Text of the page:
Second, I think anyone could write a good personal finance book, I think at this point, if you don’t have the street cred, you would have to niche your book to an area of expertise. Just my two cents.

jason
jason
12 years ago

I read this book a few months ago and really enjoyed it. The one thing with the book that stuck with me is how it suggests you create your budget. I highly recommend this one for someone in the early stages of getting out of debt.

icup
icup
12 years ago

you know, a thought just struck me when I read the subtitle of that book “(and 9 Other Things I Wish My Dad Had Taught Me About Money)”. Could the reason that our fathers did not teach us that much about debt be because nobody from that generation could possibly anticipate the sheer level of abuse the credit card companies allow us to get away with? My dad has always gotten a loan to buy something like a new car or a new snow blower, and I assume that is the only way he knows how to buy such a… Read more »

Wesley
Wesley
12 years ago

Nice…I like the book’s title. It definitely drives home the point. I think the author has an extremely valid point about immigrants, and that illustrates his point quite well.

Thanks for pointing this book out. I hadn’t heard of it until this review.

OneYearGoal.com - $100,000 in one year
OneYearGoal.com - $100,000 in one year
12 years ago

Great review of what looks like a great book. Debt can be prison, and some assets are really liabilities in disguise (ask anyone who owns a foreign car)

cynner
cynner
12 years ago

Sounds like a good book. I have an issue though with the “see how the immigrants do it”. In a lot of immigrant communities there are alternative methods of accessing capital to start businesses or finance real estate that are not typical or available to other members in American society.

Aleks
Aleks
12 years ago

I don’t like the title, I think it’s stupid and insulting. It’s a comment on how easy we have it and how little real suffering we endure that a title this insipid receives so little criticism. Debt is not slavery. Can your credit card provider beat, rape, or even kill you with no risk of consequences? Do they even force you to do something that you wouldn’t be doing anyway? Working for a living is what everyone except the ruling class has had to do since before we had thumbs, because the alternative is not living. If you want to… Read more »

rstlne
rstlne
12 years ago

Is the 50% that you save before or after taxes? I find that after taking away Federal and State taxes, Social Security, Medicare, and state unemployment and disability insurance, 50% is all I have left!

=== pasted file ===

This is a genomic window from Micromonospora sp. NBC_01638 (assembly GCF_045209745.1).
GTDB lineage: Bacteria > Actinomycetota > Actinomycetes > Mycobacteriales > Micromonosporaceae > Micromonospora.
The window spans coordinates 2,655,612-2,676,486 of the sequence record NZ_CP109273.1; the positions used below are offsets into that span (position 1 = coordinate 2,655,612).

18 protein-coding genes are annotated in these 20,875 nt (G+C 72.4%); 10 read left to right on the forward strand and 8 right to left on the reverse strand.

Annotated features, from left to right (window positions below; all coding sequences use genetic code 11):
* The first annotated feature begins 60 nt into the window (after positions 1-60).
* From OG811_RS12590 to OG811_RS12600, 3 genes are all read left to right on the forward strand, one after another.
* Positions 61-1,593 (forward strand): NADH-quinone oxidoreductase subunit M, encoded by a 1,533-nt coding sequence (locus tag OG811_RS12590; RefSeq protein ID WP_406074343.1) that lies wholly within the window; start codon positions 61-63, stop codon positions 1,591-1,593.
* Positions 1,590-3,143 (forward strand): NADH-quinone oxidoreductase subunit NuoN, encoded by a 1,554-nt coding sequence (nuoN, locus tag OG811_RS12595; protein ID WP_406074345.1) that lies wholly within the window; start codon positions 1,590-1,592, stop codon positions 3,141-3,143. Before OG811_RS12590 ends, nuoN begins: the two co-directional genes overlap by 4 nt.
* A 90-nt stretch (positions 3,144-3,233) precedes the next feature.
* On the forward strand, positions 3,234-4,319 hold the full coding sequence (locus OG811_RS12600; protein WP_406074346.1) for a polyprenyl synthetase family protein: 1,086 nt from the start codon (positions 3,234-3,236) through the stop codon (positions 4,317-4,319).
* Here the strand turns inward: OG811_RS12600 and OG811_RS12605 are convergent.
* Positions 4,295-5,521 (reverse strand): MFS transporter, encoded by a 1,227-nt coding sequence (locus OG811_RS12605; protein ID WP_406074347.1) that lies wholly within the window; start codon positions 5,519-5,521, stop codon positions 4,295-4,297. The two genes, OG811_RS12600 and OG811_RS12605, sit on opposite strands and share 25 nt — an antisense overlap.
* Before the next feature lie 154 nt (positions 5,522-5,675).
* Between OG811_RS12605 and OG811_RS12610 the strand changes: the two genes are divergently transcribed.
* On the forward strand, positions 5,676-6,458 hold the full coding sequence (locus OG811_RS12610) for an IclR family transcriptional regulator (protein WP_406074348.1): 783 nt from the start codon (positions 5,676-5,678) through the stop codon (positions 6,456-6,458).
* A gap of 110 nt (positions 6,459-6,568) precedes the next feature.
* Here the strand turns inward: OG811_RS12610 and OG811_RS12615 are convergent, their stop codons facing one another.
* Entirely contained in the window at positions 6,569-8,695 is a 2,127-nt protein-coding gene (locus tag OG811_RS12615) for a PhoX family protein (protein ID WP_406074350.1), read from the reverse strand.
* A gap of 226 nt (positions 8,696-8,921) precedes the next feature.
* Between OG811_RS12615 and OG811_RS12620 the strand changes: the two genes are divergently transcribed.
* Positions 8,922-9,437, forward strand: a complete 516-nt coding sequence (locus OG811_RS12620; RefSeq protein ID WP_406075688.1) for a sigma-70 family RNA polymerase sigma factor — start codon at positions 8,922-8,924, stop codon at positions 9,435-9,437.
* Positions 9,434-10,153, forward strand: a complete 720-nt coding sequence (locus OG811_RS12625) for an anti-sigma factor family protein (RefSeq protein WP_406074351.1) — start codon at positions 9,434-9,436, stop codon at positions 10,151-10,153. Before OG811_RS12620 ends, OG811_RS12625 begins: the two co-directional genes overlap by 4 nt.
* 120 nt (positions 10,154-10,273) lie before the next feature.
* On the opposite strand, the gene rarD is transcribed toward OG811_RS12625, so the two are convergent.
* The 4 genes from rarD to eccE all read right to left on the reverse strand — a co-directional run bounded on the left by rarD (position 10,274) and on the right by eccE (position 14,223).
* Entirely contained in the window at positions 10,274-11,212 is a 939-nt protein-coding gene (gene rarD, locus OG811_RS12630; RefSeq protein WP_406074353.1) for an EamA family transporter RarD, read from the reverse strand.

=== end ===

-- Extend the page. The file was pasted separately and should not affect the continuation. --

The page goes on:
AP
AP
12 years ago

To Aleks’ point, perhaps a better title would have been “Debt is indentured servitude” which is how I often think of it, but that would probably sell fewer books. I do however feel that credit card companies display predatory and exploitative behavior, with no risk of consequences. They can arbitrarily increase your APR, double- and triple-charge in the form of late fees and over-limit fees (now that the late fee has pushed you over your limit), extend credit and high credit limits to individuals who have no way of ever paying it back (yes the individual does bear responsibility too… Read more »

Travis Pulley
Travis Pulley
12 years ago

I’ve just recently reduced a lot of possessions after finally getting some time to give it the proper attention. I’m now working on getting the least accessed items that I can’t part with organized such that I can pack them away and refer to inventory data to locate an item when I need it.

I also cut my expenses way down without compromising on things like quality food and regular comforts.

All in preparation to take on debt as per lesson #7 😉

Karen
Karen
12 years ago

Wow, Aleks, I didn’t get the same impression from the title of the book. I do understand the need to work, but I think that working to sustain an unfulfilling lifestyle is insanity.

Capt
Capt
12 years ago

Aleks: “Debt is not slavery. Can your credit card provider beat, rape, or even kill you with no risk of consequences? Do they even force you to do something that you wouldn’t be doing anyway?” Since the banks that own the credit card companies in question also own the federal reserve bank, through which they manipulate the federal government, i would have to say yes. and i really wouldn’t pay taxes just because i chose to work, while non-workers do not pay these taxes, if it wasnt for the fact that the IRS would come and beat, rape, maim, ravage… Read more »

Dave
Dave
12 years ago

There were several comments about current attitudes toward debt, but I think this has been going on for some time, maybe just not as prevalent. When I first got married, back in the dark ages, my wife and I had to learn to survive on my very small salary. Her family was not all that well off, but had a habit of going all out each Christmas and buying expensive gifts for everyone. They would max their credit cards, then spend the rest of the year paying them off, only to restart the cycle again. We had a lot of… Read more »

Minimum Wage
Minimum Wage
12 years ago

Does the author explain how to spend less than you earn if you earn minimum weage and have student loan debt? That alone would be worthy of a book.